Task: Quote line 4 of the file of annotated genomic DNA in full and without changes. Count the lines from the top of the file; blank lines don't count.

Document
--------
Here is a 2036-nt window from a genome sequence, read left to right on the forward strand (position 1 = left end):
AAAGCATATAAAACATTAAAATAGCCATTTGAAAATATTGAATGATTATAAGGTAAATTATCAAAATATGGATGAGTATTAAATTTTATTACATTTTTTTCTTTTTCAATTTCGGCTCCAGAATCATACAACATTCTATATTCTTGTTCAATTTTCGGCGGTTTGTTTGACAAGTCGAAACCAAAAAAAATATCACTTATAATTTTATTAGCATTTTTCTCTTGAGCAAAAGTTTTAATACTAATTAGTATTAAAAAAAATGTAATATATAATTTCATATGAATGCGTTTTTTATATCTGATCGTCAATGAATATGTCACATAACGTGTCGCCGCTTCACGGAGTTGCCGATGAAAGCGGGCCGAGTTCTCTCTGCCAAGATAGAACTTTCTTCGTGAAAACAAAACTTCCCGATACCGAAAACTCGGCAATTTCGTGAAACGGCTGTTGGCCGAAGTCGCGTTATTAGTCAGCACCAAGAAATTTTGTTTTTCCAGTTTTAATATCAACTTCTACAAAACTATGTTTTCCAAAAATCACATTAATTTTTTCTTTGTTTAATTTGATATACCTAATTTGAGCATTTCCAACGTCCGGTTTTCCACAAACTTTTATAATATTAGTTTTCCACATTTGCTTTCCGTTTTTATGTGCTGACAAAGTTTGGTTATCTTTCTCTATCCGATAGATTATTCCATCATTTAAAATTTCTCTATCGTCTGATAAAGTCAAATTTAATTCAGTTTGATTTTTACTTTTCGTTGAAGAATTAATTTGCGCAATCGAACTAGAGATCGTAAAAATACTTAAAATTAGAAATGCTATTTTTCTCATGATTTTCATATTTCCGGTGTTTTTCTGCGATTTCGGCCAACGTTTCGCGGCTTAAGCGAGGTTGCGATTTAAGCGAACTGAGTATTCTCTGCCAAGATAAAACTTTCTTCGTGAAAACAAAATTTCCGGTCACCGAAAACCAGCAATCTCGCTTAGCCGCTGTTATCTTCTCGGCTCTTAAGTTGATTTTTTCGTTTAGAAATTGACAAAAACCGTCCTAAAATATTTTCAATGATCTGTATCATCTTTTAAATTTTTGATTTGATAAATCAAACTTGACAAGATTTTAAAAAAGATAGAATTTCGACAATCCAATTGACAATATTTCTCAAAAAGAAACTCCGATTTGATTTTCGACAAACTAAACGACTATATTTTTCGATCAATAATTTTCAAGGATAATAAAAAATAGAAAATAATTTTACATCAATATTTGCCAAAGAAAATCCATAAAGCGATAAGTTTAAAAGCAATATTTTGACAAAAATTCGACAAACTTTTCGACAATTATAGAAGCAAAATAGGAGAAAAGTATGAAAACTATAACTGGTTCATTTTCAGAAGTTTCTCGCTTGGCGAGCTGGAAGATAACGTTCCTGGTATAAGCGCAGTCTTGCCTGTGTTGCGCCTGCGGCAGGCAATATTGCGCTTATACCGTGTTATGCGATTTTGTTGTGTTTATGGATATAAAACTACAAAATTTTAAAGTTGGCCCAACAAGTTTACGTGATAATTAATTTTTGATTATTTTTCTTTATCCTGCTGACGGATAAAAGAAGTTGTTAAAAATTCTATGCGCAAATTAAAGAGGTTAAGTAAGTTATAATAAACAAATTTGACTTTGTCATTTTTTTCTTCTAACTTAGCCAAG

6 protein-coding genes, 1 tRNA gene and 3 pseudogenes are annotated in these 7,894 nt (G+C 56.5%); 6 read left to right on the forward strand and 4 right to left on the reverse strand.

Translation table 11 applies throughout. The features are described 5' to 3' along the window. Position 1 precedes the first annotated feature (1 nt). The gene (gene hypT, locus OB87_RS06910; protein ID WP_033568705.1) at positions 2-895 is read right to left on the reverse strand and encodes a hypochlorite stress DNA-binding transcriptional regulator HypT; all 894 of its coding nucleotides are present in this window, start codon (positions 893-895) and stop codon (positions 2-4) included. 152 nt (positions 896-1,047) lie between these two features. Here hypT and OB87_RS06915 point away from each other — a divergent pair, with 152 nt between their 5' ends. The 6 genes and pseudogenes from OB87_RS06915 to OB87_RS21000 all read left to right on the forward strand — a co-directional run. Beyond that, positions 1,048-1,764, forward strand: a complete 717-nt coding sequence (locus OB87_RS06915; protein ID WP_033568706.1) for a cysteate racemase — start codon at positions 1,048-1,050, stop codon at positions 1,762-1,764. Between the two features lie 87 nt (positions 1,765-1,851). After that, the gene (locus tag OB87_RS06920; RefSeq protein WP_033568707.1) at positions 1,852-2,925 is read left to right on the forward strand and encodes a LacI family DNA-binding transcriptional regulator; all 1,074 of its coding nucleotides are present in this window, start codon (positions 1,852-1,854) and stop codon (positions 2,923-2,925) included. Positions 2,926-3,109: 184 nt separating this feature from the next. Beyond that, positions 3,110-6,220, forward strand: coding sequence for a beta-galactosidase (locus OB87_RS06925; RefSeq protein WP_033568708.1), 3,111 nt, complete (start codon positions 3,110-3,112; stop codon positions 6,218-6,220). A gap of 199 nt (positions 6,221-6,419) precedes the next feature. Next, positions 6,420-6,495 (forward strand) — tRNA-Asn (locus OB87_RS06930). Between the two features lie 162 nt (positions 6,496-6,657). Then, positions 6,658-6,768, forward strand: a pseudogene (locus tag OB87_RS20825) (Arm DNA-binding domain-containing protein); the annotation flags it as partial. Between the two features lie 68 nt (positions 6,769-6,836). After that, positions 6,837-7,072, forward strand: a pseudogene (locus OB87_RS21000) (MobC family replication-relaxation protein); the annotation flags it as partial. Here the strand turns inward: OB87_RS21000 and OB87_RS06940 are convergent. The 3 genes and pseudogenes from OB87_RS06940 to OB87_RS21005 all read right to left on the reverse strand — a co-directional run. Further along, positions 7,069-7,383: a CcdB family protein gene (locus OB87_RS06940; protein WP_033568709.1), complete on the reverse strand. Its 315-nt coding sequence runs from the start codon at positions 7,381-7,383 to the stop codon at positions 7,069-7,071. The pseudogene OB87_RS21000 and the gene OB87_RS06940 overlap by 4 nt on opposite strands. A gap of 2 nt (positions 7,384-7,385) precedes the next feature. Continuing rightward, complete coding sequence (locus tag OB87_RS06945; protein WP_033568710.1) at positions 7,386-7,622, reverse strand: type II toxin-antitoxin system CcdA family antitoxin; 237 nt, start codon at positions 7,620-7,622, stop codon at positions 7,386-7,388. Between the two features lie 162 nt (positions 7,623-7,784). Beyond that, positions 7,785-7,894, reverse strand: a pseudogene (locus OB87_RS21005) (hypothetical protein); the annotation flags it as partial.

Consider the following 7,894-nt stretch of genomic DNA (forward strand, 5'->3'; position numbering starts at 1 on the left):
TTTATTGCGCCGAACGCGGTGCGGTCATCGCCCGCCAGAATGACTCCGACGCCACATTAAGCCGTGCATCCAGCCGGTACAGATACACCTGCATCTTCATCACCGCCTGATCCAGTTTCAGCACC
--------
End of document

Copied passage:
Translation table 11 applies throughout. The features are described 5' to 3' along the window. Position 1 precedes the first annotated feature (1 nt). The gene (gene hypT, locus OB87_RS06910; protein ID WP_033568705.1) at positions 2-895 is read right to left on the reverse strand and encodes a hypochlorite stress DNA-binding transcriptional regulator HypT; all 894 of its coding nucleotides are present in this window, start codon (positions 893-895) and stop codon (positions 2-4) included. 152 nt (positions 896-1,047) lie between these two features. Here hypT and OB87_RS06915 point away from each other — a divergent pair, with 152 nt between their 5' ends. The 6 genes and pseudogenes from OB87_RS06915 to OB87_RS21000 all read left to right on the forward strand — a co-directional run. Beyond that, positions 1,048-1,764, forward strand: a complete 717-nt coding sequence (locus OB87_RS06915; protein ID WP_033568706.1) for a cysteate racemase — start codon at positions 1,048-1,050, stop codon at positions 1,762-1,764. Between the two features lie 87 nt (positions 1,765-1,851). After that, the gene (locus tag OB87_RS06920; RefSeq protein WP_033568707.1) at positions 1,852-2,925 is read left to right on the forward strand and encodes a LacI family DNA-binding transcriptional regulator; all 1,074 of its coding nucleotides are present in this window, start codon (positions 1,852-1,854) and stop codon (positions 2,923-2,925) included. Positions 2,926-3,109: 184 nt separating this feature from the next. Beyond that, positions 3,110-6,220, forward strand: coding sequence for a beta-galactosidase (locus OB87_RS06925; RefSeq protein WP_033568708.1), 3,111 nt, complete (start codon positions 3,110-3,112; stop codon positions 6,218-6,220). A gap of 199 nt (positions 6,221-6,419) precedes the next feature. Next, positions 6,420-6,495 (forward strand) — tRNA-Asn (locus OB87_RS06930). Between the two features lie 162 nt (positions 6,496-6,657). Then, positions 6,658-6,768, forward strand: a pseudogene (locus tag OB87_RS20825) (Arm DNA-binding domain-containing protein); the annotation flags it as partial. Between the two features lie 68 nt (positions 6,769-6,836). After that, positions 6,837-7,072, forward strand: a pseudogene (locus OB87_RS21000) (MobC family replication-relaxation protein); the annotation flags it as partial. Here the strand turns inward: OB87_RS21000 and OB87_RS06940 are convergent. The 3 genes and pseudogenes from OB87_RS06940 to OB87_RS21005 all read right to left on the reverse strand — a co-directional run. Further along, positions 7,069-7,383: a CcdB family protein gene (locus OB87_RS06940; protein WP_033568709.1), complete on the reverse strand. Its 315-nt coding sequence runs from the start codon at positions 7,381-7,383 to the stop codon at positions 7,069-7,071. The pseudogene OB87_RS21000 and the gene OB87_RS06940 overlap by 4 nt on opposite strands. A gap of 2 nt (positions 7,384-7,385) precedes the next feature. Continuing rightward, complete coding sequence (locus tag OB87_RS06945; protein WP_033568710.1) at positions 7,386-7,622, reverse strand: type II toxin-antitoxin system CcdA family antitoxin; 237 nt, start codon at positions 7,620-7,622, stop codon at positions 7,386-7,388. Between the two features lie 162 nt (positions 7,623-7,784). Beyond that, positions 7,785-7,894, reverse strand: a pseudogene (locus OB87_RS21005) (hypothetical protein); the annotation flags it as partial.